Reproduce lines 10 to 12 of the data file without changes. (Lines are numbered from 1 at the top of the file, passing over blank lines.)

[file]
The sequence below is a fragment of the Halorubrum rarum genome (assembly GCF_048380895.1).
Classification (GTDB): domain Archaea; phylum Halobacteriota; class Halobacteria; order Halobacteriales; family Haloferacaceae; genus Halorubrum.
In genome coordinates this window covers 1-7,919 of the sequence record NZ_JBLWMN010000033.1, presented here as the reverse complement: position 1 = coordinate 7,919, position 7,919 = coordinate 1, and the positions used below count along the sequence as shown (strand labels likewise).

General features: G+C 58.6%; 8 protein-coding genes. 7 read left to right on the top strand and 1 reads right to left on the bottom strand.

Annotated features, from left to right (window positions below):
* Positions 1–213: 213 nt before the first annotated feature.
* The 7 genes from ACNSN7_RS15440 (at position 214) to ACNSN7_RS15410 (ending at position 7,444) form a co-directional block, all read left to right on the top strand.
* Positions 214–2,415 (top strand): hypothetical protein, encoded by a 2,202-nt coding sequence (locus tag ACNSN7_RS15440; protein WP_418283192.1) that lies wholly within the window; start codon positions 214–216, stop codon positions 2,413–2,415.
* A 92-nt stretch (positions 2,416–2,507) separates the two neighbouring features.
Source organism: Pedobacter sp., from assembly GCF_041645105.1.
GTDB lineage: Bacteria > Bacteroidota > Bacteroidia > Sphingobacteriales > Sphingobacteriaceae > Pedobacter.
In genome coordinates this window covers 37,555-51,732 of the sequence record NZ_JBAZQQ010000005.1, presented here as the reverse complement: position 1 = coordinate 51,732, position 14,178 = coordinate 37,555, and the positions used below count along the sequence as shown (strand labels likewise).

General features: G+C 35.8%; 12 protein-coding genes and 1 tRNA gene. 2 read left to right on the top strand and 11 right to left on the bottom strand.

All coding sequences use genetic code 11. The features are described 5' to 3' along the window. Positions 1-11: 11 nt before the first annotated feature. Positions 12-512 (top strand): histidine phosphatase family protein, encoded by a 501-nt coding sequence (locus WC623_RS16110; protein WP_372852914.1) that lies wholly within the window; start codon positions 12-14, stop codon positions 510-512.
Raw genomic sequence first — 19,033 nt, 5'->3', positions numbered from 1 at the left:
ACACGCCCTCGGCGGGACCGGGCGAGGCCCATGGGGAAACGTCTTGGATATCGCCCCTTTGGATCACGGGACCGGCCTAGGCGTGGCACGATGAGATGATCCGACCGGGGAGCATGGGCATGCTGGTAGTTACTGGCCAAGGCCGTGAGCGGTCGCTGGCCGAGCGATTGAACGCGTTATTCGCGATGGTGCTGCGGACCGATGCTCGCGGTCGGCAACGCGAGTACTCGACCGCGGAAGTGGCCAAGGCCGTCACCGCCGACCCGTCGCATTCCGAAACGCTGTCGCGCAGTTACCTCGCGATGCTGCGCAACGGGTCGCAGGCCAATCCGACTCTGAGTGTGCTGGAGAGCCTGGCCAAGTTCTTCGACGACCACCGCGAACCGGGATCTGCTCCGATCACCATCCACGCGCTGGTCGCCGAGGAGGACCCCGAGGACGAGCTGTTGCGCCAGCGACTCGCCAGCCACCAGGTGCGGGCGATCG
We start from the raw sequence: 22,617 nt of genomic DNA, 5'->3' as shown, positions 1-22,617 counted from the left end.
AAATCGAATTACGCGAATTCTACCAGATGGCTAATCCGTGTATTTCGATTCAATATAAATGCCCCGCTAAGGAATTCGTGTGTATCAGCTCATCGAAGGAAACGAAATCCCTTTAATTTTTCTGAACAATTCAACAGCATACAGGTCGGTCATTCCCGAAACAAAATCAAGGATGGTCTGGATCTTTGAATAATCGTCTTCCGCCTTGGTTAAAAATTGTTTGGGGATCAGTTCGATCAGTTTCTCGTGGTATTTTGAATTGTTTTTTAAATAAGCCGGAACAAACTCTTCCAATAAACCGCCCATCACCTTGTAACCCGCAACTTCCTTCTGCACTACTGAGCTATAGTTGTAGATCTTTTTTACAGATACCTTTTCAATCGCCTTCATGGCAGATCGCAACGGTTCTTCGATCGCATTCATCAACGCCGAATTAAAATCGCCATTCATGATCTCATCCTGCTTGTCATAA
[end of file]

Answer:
Source organism: Pedobacter sp., from assembly GCF_041645105.1.
GTDB lineage: Bacteria > Bacteroidota > Bacteroidia > Sphingobacteriales > Sphingobacteriaceae > Pedobacter.
In genome coordinates this window covers 37,555-51,732 of the sequence record NZ_JBAZQQ010000005.1, presented here as the reverse complement: position 1 = coordinate 51,732, position 14,178 = coordinate 37,555, and the positions used below count along the sequence as shown (strand labels likewise).